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String of Hindustani & Carnatic classical musicians at Vasantotsav aim to bring back live concerts to city

February 20 will have a performance by famous sitar player Shakir Khan, followed by vocalist Vijay Koparkar. The audience will then enjoy an enthralling duet between Subramanyam and Chaurasia.

Written by Ruchika Goswamy | Pune |
February 18, 2021 11:10:04 pm
Carnatic classical musicians, Vasantotsav, Shashank Subramanyam, classical music, Vasantrao Deshpande, Sangeet Natak Akademi, Shakir Khan, Vijay Koparkar, Rakesh Chaurasia, pune news, indian expressUnlike the previous years, the festival is on a smaller scale this year and it is an effort by its curator to kick-start live concerts in the city again. (Source: Wikimedia Commons)

Although he has travelled to over 50 countries so far, renowned flautist Shashank Subramanyam says that India is a land of variety and nowhere in the world has he witnessed a country where within a few kilometers, one has two distinct and great styles of classical music, which speak the same language.

“Apart from being a solo artist, I have always been seriously into collaborative efforts… this is the reason why I have often brought collaborations to Pune. What I believe is that collaboration brings about very interesting things and more importantly a third front,” said the Venu flute maestro.

With Rakesh Chaurasia, the duet is part of the 14th edition of the premier music festival Vasantotsav, to be held from February 19 to February 21 at Ganesh Kala Krida Manch. Organised by Dr Vasantrao Deshpande Pratishthan, the festival features a concoction of different genres of music.

Unlike the previous years, the festival is on a smaller scale this year and it is an effort by its curator to kick-start live concerts in the city again. “We have been doing the festival on a much bigger scale. The centenary celebrations started last year, where we had a pan- Maharashtra tour, but we had to cut it short after three concerts due to the pandemic. In order to kickstart the music space and live concerts, which were halted for such a long time, we had decided to keep the festival completely offline rather than online,” said Rahul Deshpande, acclaimed classical vocalist and grandson of late Dr Vasantrao Deshpande.

He shared that while he was very young when his grandfather passed away, Dr Vasantrao Deshpande knew that he was the one to carry on his legacy. “It was his last wish to teach me. When I was listening to a LP of Kishoritai (Kishori Amonkar) at the age of two, he told my father that if Rahul is enjoying Kishoritai’s piece at such a young age, I would go on to carry his mantle. This is the closest memory I have with my grandfather,” he said.

In continuation of the centenary celebrations of Dr Vasantrao Deshpande, the festival will begin with the performance of Pandit Jasraj’s disciple and famous vocalist, Ankita Joshi, followed by senior Dhrupad vocalist Pandit Uday Bhavalkar’s performance. The inaugural day will be concluded by a performance by Shujaat Hussain Khan (sitar), Mukesh Jadhav (tabla) and Ranjit Barot (percussion) with co-artists.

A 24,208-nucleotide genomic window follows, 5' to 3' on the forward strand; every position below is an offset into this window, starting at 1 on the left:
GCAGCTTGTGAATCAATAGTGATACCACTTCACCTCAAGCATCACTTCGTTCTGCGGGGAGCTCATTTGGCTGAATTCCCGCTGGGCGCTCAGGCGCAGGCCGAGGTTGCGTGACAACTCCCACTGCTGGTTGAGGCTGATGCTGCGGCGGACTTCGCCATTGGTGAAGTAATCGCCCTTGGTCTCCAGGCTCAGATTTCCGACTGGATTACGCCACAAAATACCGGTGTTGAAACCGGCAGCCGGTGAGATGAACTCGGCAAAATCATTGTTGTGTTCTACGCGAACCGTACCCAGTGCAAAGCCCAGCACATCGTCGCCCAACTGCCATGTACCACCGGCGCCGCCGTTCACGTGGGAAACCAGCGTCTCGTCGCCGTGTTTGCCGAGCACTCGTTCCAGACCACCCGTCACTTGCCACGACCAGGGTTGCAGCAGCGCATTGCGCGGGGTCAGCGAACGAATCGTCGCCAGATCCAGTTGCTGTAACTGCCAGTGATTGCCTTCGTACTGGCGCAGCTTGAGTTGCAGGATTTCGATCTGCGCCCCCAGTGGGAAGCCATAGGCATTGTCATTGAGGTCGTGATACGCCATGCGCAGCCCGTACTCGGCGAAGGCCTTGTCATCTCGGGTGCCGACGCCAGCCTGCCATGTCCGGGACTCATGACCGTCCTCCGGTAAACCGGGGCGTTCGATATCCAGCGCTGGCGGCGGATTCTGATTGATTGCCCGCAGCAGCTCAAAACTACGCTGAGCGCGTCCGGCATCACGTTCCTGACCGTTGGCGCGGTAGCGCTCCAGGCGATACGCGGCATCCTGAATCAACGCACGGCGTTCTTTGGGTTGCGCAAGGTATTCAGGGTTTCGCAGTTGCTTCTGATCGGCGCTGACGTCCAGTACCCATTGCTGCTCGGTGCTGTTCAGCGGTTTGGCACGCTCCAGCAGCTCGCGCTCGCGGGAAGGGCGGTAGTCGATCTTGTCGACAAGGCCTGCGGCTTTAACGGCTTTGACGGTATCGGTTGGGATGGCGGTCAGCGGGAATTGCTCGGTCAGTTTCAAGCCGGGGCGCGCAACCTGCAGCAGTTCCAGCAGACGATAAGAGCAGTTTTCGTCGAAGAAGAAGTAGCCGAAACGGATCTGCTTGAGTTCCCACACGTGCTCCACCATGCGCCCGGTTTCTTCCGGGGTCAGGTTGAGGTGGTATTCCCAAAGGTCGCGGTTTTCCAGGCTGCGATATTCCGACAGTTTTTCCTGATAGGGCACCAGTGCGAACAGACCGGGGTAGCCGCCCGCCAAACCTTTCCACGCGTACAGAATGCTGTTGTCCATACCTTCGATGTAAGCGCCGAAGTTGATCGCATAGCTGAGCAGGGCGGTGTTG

February 20 will have a performance by famous sitar player Shakir Khan, followed by vocalist Vijay Koparkar. The audience will then enjoy an enthralling duet between Subramanyam and Chaurasia. The day will conclude with a performance by famous classical vocalist Anand Bhate.

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Day three of the music festival will have a tabla duet between Yashwant Vaishnav and Ishaan Ghosh, followed by a programme of ghazals by Pankaj Udhas. The festival will conclude with the performance of famous classical vocalist, Rahul Deshpande, accompanied by Murad Ali on Sarangi.

Speaking about his upcoming performance at Vasantotsav, Subramanyam said, “The first time I performed in Pune was in 1991, and this is probably the fourth time with Vasantotsav. I have known Rakesh Chourasia for decades now and we have performed together thousands of times, both in India and abroad. Rakesh and I often strive to make our concerts pretty fun as it is the coming together of two styles of flutes and it is why we have great admiration for each other. It is also why Rakesh and I have such a fine and successful collaboration,”

The Sangeet Natak Akademi’s senior awardee added that while he has a background of Carnatic music and Chaurasia is well-versed in Hindustani classical music, together it becomes Indian classical music in its true form. “What we try to create is a third front which is truly an Indian one. Instead of playing both forms one after the other which is no big deal, when you have both the styles in a dialogue, it creates a complete third form. The performance will have the two styles of flute playing with two forms of percussion, and hopes to find a common ground,” he said.

He shared that the fondest memory he has of the city is that the audience turnout is always in big numbers. “It is not an audience which comes to sit together in a crowd… it is actually full of knowledgeable people who have come to enjoy serious music. Festivals like Vasantotsav are a ticketed affair and even then people come out to fully support the artist, which is a rarity today for classical music. The pandemic was certainly a time when everything came to a standstill and the art community did suffer a lot overall. Even the audience which has had a year without concerts is very encouraging and wants to watch artists perform live. It is a mutual thing for artists and audience, and both were just waiting for an opportunity to meet in person,”.

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